Excuse this citizen for asking, but how is it that a spy who, hypothetically, gathered intel such as information on Amercia’s nuclear weapons and arms control positions that could possibly allow a foreign power access to highly classified secrets and potentially cause damage to U.S. national security be less of a threat and carry less of a penalty than laundering money?

Over For Now.

Main Street One

And What Else Don’t We Know? Unknown Webcams At Home

This taxpayer is not particularly a subscriber to the conspiracy theories that abound.

However, when one reads a news article such as the below from the Associated Press, it really makes one pause.

“PHILADELPHIA – A federal lawsuit accuses a suburban Philadelphia school district of spying on students at home through school-issued laptop webcams.

“The suit says Lower Merion School District officials can activate the webcams remotely without students’ knowledge. The lawsuit alleges the cameras captured images of Harriton High School students and their families as they undressed and in other compromising situations.

“Families learned of the alleged webcam images when an assistant principal spoke to a student about inappropriate behavior at home.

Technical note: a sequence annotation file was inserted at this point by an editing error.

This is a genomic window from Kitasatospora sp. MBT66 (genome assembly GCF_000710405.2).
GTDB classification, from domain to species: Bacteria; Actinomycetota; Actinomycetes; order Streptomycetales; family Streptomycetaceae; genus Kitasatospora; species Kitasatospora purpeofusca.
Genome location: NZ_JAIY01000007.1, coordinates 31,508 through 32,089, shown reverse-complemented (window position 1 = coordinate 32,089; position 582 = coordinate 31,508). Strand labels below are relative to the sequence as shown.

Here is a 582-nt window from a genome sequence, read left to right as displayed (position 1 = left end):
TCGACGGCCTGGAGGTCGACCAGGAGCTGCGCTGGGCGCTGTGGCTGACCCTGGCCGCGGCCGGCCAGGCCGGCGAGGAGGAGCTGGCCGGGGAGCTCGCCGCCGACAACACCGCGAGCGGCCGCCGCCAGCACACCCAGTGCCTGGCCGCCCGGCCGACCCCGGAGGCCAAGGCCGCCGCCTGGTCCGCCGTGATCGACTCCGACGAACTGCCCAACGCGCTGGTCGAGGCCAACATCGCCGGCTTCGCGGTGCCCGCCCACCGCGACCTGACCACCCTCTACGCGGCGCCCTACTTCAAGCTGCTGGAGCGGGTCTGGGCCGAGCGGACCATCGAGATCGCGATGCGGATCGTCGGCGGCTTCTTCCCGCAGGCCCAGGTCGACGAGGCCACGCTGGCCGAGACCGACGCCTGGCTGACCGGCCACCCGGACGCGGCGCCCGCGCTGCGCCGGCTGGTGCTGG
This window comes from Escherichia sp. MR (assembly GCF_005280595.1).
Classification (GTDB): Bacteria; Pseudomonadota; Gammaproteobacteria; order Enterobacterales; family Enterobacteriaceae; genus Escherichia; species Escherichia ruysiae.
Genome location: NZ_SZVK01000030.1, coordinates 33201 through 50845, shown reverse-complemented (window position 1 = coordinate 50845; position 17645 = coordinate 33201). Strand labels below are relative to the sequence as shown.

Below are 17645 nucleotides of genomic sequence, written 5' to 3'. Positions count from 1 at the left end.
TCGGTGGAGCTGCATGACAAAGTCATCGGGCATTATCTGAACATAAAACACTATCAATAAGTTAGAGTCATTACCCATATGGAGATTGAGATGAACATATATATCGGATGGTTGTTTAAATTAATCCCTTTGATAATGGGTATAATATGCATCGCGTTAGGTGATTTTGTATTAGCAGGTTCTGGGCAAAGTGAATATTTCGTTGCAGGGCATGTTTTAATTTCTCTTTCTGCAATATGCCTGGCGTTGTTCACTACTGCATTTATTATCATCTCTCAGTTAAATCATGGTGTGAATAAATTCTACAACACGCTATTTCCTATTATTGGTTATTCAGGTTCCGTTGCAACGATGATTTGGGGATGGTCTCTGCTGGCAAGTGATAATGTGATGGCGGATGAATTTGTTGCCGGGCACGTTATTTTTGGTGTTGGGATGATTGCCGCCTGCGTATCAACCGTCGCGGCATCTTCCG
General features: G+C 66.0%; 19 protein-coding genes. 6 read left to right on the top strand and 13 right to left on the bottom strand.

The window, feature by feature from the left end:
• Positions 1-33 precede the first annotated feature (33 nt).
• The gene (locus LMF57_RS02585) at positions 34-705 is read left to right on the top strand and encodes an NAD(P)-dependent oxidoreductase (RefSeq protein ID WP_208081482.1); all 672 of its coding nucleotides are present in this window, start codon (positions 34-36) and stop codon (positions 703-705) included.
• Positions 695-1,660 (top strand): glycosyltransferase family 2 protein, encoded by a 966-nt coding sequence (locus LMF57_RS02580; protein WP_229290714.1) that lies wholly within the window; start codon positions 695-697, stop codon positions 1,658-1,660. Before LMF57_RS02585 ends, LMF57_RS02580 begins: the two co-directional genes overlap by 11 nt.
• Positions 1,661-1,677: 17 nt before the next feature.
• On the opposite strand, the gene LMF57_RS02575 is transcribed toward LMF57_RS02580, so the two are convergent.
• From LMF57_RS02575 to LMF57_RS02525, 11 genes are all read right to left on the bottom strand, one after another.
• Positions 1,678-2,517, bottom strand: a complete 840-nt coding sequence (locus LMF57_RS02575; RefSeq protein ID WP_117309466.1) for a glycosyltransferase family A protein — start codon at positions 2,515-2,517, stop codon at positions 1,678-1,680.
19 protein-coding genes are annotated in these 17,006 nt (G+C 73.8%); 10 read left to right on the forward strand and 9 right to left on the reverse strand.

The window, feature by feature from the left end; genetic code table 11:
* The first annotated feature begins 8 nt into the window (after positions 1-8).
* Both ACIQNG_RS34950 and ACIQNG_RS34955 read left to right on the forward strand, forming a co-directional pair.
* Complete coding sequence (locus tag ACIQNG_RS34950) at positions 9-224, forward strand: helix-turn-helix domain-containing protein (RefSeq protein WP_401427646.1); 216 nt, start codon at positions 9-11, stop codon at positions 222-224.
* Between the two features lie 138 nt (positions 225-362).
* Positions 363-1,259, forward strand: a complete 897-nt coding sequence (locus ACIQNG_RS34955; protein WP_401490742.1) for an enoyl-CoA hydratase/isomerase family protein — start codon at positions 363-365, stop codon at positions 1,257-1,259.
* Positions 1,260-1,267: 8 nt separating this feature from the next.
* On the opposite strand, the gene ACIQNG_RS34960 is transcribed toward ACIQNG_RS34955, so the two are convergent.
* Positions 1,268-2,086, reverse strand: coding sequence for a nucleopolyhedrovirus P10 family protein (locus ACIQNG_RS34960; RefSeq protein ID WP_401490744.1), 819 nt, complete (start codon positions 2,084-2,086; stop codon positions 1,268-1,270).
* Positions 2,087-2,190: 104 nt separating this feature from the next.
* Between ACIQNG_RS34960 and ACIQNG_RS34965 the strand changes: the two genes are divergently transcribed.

“The school district says it has deactivated a security feature intended to track lost or stolen laptops.

“The district says the tracking feature would not be reactivated without ‘written notification to all students and families’.”

Wait one minute. No, two minutes.
Supposedly there was a security feature in the laptop designed to track it.
How is it that this “security feature” was a webcam? It would seem as if a device, more like LoJack (which is made for laptops), would “track” a lost or stolen laptop to a location.
Perhaps it was someone’s bright idea that installing the webcam would then also provide the identity of the thief.
 More importantly, why would an assistant principal even be involved with what he/she considered inappropriate behavior by a student – in the student’s home?
That certainly oversteps any and all authority that school district personnel have with students. (What does the U.S. Department of Education have to say about this district’s antics?)
This action tramples all over our Bill of Rights.
Thankfully, for all the families in Lower Merion, the assistant principal acted inappropriately and confronted the student and that the student had the presence of mind to report such a gross invasion of privacy. 
Just as astonishing, the school district says that the tracking feature “would not be reactivated without ‘written notification to all students and families’.”
Written notification?
What gives the school district the right to have a webcam in a taxpayer’s home? There is no issue with something like LoJack, but this citizen has grave concerns about a school district even having the idea that it is okay to place a webcam in someone’s home.
From there, the leap begins.